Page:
Improving Performance: Conducting a Traffic Flow Analysis

LAYOUT PRINCIPLES

Departmentalize

  • Group items by commodity
  • Consolidate to increase impact
  • Complement products

Disperse volume and impulse items

  • Tie in slow moving commodities
  • Draw shoppers into areas

Display product sections vertically

  • Work in 4-foot sections
  • Consider significance of eye level space

Create shopplng patterns

  • Move shoppers through entire store
  • Make space for special displays
  • Designate case stack areas
  • Plan special promotions
  • Consider large volume stacks

Consider shopping ease

  • Simplify layout
  • Organize store appearance

Consider stocking ease

  • Allocate adequate space
  • Minimize product handling

Use color contrasts

  • Differentiate between products
  • Enhance appearance
  • Draw the customers' allention to areas

Create interest in new items

  • Make shoppers aware of new products

Change things periodically

  • Give a new look to the department
  • Add and take away from product line
  • Create new emphasis and define store image

The store has been around a few years and grown out of its original layout. Lots of small changes made over the years have made the layout very creative but not very efficient. Sounds like it's time to take a look at the whole picture and come up with some new ideas.

The store layout is the foundation for operations, so conducting a traffic flow analysis is a good step to take when your goal is to improve store performance. This tool is useful whether you are planning a major remodel or a simpler reorganization of the current arrangement. The analysis is also useful when your motive is to fine tune after a remodel.

By establishing customers' shopping patterns, a retailer can examine the strengths and weaknesses of the layout. The analysis is easy to conduct and can be done on a large or small scale, encompassing the whole store or one department. The results will be very clear and make decisions easier to come by.

A floor plan drawn to scale is the main ingredient needed to conduct a traffic flow analysis. The plan needs to include specific details, such as location of products and equipment. Use this floor plan to trace the path of your shoppers, placing an x in the place where they pick up products. Tracing the steps of 50 customers would provide a fair analysis of the given area.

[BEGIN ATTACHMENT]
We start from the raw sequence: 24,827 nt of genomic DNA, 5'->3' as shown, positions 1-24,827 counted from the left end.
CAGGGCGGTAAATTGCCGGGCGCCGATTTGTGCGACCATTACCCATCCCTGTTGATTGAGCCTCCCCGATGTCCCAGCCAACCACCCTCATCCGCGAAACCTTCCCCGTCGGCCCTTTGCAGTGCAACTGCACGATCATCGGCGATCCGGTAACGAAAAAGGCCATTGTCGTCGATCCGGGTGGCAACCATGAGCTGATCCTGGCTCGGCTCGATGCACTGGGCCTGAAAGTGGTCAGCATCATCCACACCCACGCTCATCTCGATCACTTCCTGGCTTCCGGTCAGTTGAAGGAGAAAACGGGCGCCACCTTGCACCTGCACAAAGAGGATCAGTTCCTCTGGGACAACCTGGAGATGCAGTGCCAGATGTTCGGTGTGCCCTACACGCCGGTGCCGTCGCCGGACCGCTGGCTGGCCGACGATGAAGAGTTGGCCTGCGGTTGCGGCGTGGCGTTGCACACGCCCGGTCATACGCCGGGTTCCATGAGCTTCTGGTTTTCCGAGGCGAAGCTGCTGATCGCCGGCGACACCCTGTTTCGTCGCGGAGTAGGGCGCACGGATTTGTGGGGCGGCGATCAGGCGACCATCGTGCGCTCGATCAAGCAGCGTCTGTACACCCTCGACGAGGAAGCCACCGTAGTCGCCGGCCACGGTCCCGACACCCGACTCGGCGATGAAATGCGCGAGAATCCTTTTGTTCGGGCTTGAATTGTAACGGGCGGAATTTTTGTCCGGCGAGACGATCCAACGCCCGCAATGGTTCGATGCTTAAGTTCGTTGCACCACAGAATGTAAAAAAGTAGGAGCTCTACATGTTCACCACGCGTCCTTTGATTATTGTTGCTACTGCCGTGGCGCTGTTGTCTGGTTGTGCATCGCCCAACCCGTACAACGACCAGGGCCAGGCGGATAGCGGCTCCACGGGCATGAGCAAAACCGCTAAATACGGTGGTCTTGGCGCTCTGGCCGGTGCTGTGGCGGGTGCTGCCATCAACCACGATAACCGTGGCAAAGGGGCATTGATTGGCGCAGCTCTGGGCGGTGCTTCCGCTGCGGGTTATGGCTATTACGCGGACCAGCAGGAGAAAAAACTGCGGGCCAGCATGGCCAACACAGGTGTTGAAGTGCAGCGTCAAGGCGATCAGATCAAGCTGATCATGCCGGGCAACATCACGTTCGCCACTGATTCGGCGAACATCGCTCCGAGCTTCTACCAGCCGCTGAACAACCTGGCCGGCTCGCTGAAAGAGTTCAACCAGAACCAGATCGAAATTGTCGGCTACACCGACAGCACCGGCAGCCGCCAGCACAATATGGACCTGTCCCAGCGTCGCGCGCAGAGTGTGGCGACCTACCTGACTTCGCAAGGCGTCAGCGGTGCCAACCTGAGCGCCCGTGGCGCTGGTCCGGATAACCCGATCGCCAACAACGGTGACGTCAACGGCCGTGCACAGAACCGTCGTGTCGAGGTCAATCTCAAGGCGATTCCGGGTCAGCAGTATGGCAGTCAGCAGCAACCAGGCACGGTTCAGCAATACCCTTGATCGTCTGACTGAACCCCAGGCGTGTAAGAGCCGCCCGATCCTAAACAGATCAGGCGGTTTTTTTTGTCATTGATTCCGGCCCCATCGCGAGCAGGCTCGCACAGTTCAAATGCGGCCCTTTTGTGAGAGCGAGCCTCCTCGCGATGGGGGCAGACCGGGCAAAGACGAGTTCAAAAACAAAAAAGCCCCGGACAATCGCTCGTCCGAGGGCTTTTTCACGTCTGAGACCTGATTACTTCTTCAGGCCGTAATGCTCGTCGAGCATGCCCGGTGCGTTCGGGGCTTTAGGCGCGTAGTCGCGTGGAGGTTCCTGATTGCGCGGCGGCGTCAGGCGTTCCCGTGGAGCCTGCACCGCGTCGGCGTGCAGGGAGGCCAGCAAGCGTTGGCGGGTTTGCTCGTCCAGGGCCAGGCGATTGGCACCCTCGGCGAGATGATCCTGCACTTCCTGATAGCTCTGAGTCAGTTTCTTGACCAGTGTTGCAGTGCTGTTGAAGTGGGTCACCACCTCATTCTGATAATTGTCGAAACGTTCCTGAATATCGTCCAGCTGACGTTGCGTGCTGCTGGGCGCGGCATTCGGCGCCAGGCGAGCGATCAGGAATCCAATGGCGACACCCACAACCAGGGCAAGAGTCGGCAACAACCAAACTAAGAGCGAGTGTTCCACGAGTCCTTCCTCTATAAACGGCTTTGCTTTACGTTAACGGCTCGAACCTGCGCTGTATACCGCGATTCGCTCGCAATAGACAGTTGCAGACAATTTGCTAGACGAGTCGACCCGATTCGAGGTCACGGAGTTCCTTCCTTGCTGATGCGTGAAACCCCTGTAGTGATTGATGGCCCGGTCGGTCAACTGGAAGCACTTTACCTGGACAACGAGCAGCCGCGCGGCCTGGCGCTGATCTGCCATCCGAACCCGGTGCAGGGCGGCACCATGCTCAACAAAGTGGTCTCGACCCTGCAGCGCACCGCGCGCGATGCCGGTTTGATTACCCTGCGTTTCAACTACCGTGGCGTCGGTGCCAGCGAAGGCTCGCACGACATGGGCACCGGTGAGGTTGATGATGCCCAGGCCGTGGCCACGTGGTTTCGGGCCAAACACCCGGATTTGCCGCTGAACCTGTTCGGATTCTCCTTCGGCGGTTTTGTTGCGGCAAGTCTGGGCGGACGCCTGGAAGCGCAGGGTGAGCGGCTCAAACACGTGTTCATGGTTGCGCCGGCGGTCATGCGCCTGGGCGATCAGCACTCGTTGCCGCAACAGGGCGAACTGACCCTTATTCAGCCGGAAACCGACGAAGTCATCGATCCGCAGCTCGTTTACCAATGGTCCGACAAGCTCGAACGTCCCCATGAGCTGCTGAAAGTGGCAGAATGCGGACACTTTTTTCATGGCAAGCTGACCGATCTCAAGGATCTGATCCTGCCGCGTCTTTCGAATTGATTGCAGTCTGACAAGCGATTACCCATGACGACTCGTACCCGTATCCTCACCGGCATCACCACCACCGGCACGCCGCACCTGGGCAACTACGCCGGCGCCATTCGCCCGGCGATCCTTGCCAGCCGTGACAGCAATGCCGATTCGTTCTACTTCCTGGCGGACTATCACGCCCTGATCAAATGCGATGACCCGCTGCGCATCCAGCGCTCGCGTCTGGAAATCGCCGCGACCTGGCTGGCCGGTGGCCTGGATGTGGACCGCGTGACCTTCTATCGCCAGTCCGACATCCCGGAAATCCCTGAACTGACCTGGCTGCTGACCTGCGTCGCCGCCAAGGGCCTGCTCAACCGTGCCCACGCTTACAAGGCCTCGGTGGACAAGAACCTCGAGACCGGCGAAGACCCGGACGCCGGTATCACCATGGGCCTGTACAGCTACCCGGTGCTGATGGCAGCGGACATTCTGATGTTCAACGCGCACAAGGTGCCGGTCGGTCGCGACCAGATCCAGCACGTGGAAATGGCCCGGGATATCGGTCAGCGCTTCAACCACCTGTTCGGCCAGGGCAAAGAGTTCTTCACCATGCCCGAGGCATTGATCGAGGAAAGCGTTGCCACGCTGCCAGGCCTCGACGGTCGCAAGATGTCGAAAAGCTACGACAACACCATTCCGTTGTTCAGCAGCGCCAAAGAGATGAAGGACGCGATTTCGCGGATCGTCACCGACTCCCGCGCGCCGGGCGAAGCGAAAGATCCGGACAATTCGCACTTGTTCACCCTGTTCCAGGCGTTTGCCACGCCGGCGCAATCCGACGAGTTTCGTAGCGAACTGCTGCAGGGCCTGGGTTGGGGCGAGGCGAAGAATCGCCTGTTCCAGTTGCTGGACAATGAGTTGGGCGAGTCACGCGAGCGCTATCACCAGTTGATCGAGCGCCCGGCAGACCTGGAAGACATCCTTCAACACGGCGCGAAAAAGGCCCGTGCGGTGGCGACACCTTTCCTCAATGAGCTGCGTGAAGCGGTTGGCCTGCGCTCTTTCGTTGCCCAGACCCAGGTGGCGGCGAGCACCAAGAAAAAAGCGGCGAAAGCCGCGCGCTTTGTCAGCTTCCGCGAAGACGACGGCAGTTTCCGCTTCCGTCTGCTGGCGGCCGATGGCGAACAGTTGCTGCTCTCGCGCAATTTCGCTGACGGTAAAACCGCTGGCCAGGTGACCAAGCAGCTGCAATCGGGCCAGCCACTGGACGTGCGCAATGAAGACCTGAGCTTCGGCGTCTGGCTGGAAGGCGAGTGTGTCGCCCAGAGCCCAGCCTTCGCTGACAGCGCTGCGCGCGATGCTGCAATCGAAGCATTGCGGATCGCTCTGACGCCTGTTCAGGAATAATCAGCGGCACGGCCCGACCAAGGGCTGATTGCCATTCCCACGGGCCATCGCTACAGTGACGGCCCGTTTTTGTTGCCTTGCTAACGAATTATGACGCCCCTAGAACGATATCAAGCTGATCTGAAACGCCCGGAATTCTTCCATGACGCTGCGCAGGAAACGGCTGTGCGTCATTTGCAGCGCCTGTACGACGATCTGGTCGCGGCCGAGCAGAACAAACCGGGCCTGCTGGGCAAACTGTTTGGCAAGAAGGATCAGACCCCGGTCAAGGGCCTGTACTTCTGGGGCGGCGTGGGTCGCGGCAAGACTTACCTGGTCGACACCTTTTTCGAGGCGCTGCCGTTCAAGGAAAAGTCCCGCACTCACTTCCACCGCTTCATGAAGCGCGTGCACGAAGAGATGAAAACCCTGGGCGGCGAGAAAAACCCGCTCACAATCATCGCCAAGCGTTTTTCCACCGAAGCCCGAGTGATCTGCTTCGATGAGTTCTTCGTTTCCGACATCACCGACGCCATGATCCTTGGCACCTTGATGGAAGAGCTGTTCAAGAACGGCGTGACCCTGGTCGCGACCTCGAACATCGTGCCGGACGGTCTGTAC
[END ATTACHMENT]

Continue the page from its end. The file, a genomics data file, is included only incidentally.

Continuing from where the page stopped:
If your analysis also traces employee traffic, differentiate between the two types of traffic, marking the path of employees with a dashed line and the customers with a solid line.

Areas to investigate and potential problems to look for include:

  • dead traffic areas;
  • congested areas;
  • products that are not selling;
  • areas prone to shoplifting.

Dead traffic areas often include the checkout, where bottlenecks block traffic. The solution here may be to make the checkout system more efficient and move shoppers through faster. Adding a bagger may be the easiest remedy.

Congestion also can be the result of consolidating high volume sections or employee traffic crossing with customer traffic. The key here is to find ways to disperse traffic, easing congestion and bringing traffic to dead areas.

Product placement can make a big difference in customer awareness. Make time to work on merchandising and use this tool to educate customers. For example, maybe your macrobiotic section is full of slow sellers. This could in part be the result of an uninformed public, but merchandising techniques can increase the customers' exposure and interest.

In general, product layout should be logical and efficient, and as products and trends come along, the store layout should be revamped to accommodate this.

The easiest way to inhibit shoplifting is to start with a layout that makes theft difficult. Security issues should have a significant influence on the placement of products and equipment.

At the same time, the arrangement cannot inhibit sales of a product. If the solution to shoplifting is to place the product behind the checkout, an area that may already be overflowing with functions, a better decision may be to stop carrying the product altogether. The traffic flow analysis and a check on inventory turns could help make these decisions.

Other studies go hand in hand with a traffic flow analysis. Evaluation of product sales, including inventory turns and allocation of space compared to sales, can help define the effectiveness of traffic flow and product line decisions.

If an even bigger picture is desired, a customer survey can give you an idea of why people shop in the store, how much they spend, and what ideas they have.

The overall objective of conducting a traffic flow analysis is to determine ways to make shopping and running the store easier, using layout and merchandising techniques to improve sales, enhance the store's appearance and make shopping more fun.

See other articles from this issue: #022 April - June - 1989